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CHENNAI, INDIA, February 16, 2003: A glut of unsold inexpensive handloom saris designed for the poor have become an overnight favorite of college students in Tamil Nadu. Chief Minister Jayalalithaa was faced with the task of selling 4.5 million saris after the "Free Sari - Dhoti" distribution plan was scrapped. Following this, the handloom businesses were plunged into an unprecedented crisis with more than 21,000 weavers facing unemployment. However, university women decided to address themselves to the cause of the weavers and started wearing the saris, and the entire stock was sold out in two months. Recently a women's college came out with the plan of celebrating "Handloom Day" by wearing the saris. The entire women staff at the State Secretariat wore them on January 30, and later all women MLAs were seen in handloom saris in the State Assembly. Buoyed by the overwhelming response, Co-optex, in a bid to retain the market, has introduced one million saris in new designs.






Study on India's Medicinal Plants Proposed


Posted on 2003/2/22 8:47:02 ( 858 reads )


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TIRUPATI, INDIA, February 17, 2003: Forest Department officials have been asked to take up a comprehensive study on conservation of medicinal plants in South India and document the endangered plants before initiating steps to conserve them. At the inaugural session on "Policy consultation on threatened medicinal plants of Eastern and Western ghats, trading and promoting their cultivation" it was felt that a balance had to be struck between conservation and commercial use of the medicinal plants with a rise in awareness of, and preference for, naturo-therapy. Senior officials shared the view that they have to study more on the plants grown in their forests, their medicinal value and market potential and initiate steps for their controlled commercialization.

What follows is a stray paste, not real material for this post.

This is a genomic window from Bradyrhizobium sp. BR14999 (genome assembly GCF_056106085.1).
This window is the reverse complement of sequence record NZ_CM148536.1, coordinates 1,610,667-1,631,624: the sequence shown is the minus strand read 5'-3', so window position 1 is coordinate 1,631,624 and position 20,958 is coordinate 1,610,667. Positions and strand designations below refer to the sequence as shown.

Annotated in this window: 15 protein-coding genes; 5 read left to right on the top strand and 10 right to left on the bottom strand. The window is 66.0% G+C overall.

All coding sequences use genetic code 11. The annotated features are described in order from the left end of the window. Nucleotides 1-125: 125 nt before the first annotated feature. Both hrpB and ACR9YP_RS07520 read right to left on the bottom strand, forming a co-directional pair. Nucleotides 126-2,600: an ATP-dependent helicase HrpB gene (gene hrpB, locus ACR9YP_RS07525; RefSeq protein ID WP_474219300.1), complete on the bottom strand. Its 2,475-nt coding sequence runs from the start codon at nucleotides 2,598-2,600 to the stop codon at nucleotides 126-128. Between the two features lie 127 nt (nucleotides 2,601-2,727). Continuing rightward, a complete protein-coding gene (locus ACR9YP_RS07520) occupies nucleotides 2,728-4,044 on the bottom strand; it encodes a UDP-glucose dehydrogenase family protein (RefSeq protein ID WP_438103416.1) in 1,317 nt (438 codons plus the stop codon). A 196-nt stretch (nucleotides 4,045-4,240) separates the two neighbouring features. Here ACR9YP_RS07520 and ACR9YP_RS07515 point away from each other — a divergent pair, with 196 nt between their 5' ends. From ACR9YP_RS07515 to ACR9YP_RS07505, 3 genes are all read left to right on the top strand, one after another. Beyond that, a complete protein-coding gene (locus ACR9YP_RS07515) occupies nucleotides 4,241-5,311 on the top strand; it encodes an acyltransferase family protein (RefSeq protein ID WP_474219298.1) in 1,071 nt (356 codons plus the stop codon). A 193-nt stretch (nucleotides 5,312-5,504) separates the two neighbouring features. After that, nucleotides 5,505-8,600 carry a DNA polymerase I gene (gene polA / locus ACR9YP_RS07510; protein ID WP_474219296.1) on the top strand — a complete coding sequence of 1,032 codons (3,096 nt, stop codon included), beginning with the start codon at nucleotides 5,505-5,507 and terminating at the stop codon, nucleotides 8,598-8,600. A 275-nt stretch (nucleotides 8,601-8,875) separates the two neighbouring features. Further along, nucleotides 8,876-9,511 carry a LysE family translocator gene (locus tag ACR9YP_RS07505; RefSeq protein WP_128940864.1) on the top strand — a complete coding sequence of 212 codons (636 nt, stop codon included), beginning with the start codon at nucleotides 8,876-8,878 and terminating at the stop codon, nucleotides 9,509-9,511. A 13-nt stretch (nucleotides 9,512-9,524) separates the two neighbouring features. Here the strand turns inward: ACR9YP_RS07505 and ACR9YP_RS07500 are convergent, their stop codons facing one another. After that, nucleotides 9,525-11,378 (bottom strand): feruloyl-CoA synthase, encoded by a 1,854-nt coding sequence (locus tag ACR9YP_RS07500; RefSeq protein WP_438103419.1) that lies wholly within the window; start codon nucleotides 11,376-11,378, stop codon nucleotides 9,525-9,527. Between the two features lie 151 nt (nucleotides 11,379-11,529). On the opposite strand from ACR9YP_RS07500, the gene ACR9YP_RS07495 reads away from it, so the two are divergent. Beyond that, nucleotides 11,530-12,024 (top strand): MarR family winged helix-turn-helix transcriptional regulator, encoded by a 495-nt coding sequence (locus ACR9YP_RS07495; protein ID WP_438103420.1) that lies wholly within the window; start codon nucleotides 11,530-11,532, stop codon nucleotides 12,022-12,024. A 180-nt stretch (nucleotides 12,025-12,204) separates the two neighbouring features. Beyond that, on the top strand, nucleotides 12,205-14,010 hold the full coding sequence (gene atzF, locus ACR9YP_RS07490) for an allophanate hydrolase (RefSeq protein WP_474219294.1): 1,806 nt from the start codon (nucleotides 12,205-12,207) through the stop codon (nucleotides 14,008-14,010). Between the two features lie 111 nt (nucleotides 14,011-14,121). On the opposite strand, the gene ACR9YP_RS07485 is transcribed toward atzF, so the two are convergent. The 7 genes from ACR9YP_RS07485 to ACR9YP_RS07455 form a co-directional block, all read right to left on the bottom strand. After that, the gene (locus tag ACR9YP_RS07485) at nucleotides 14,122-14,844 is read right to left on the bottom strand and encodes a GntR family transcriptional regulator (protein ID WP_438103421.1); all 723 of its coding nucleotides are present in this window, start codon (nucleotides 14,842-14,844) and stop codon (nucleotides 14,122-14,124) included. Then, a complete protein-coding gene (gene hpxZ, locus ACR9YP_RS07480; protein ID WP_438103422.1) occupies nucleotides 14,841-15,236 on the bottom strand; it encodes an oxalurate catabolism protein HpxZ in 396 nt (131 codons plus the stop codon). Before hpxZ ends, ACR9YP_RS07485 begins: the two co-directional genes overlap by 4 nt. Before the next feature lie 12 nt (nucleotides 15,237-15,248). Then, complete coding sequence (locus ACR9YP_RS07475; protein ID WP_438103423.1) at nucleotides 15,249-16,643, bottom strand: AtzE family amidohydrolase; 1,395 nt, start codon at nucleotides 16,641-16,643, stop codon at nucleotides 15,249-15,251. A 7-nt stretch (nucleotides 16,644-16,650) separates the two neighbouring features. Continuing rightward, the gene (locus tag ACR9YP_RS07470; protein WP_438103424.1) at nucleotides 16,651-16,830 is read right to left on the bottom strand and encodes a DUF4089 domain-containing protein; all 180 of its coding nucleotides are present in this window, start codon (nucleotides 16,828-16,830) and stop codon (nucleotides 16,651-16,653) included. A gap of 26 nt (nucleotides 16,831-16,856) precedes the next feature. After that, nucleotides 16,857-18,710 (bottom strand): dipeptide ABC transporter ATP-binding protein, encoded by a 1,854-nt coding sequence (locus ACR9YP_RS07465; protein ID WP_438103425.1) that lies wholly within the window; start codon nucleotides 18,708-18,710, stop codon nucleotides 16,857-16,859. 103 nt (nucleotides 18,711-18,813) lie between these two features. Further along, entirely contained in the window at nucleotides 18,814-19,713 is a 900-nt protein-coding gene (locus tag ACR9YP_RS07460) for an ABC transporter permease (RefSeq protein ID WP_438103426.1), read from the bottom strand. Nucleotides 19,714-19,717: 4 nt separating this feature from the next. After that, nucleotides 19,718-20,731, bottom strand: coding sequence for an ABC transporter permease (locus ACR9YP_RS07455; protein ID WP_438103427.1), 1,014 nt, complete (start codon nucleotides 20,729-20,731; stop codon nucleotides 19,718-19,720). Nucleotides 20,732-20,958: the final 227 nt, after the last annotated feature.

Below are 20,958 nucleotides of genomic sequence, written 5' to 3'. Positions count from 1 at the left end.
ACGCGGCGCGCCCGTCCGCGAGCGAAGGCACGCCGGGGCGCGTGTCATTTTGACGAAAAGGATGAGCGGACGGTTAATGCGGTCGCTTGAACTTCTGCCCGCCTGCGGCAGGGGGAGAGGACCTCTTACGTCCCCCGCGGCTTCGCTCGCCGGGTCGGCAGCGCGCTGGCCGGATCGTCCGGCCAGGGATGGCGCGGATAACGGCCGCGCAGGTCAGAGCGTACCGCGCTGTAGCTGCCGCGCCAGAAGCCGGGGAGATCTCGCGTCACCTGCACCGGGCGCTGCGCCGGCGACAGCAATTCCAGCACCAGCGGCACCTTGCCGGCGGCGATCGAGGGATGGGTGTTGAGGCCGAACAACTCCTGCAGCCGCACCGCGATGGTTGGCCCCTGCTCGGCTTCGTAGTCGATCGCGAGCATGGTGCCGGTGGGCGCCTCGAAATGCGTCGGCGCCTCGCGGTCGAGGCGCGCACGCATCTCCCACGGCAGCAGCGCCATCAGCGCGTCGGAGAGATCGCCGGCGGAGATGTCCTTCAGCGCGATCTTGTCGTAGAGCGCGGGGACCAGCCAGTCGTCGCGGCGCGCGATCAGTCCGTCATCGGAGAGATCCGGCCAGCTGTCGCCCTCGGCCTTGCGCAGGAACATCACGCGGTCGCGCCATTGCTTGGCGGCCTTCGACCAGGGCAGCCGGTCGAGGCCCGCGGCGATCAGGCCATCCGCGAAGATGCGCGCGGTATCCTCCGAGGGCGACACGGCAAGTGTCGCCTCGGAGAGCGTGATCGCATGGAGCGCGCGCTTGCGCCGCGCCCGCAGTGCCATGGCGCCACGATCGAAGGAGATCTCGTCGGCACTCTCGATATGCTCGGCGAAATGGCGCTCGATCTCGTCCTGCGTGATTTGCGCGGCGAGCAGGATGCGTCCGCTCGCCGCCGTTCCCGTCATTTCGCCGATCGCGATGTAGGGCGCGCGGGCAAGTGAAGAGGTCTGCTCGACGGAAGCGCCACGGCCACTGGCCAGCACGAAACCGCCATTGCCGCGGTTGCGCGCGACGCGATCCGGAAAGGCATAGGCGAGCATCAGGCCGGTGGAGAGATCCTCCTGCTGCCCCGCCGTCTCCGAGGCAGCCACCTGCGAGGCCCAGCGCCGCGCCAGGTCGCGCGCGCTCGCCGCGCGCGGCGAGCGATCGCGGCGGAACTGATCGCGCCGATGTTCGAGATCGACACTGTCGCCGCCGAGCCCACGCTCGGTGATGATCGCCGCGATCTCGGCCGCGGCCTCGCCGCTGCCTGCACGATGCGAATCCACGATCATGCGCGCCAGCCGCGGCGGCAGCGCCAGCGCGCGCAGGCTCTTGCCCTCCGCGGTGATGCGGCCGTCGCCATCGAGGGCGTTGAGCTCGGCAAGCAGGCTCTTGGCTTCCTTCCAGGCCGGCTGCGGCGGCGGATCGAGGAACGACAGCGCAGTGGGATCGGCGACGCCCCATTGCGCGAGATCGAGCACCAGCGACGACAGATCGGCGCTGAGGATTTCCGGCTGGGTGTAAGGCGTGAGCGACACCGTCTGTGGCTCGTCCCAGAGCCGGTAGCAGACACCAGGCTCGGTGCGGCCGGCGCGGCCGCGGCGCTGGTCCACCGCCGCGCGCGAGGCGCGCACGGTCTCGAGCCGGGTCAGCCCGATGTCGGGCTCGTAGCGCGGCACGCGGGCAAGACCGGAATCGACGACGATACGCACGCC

Angry Crowd Storms Swaminarayan Temple and Curfew Imposed


Posted on 2003/2/22 8:46:02 ( 916 reads )


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AHMEDABAD, INDIA, February 16, 2003: An unruly crowd estimated at 1,500 people stormed the famous Swaminarayan temple on Sunday, damaging furniture and burning posters following a dispute over who will head the trust which runs the shrine. This resulted in an indefinite curfew. District superintendent of police (Kheda) Manoj Agrawal said that the mob in Vadtal village was demanding reinstatement of their former acharya on the highest position of the temple, chairman of the trust who manages its affairs.






VHP Plans Go Ahead with Trisula Distribution


Posted on 2003/2/22 8:45:02 ( 863 reads )


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NEW DELHI, INDIA, February 19, 2003: Brushing aside opposition criticism of its program to distribute tridents as a "misinterpretation," the VHP on Wednesday vowed to go ahead with it, describing it as part of religious practice. After distribution of the tridents at Jaipur on Tuesday and Aligarh in Uttar Pradesh on Wednesday, the Sangh Parivar plans to organize programs for its distribution among Bajrang Dal activists in Khera town near Aligarh on Thursday. "Either this has been misunderstood or has been manipulated," VHP senior vice president Acharya Giriraj Kishore told reporters on Wednesday. Terming the trident as a "symbol of religion," he said the government cannot ban the practice of distribution as these were smaller than six inches and blunt objects. The Rajasthan State Government tried to ban the tridents "but failed as it did not fall under the purview of illegal activity as per rules," Kishore said.






Bethesda Murugan Temple Seeks Help for Priests' Contract


Posted on 2003/2/22 8:44:02 ( 831 reads )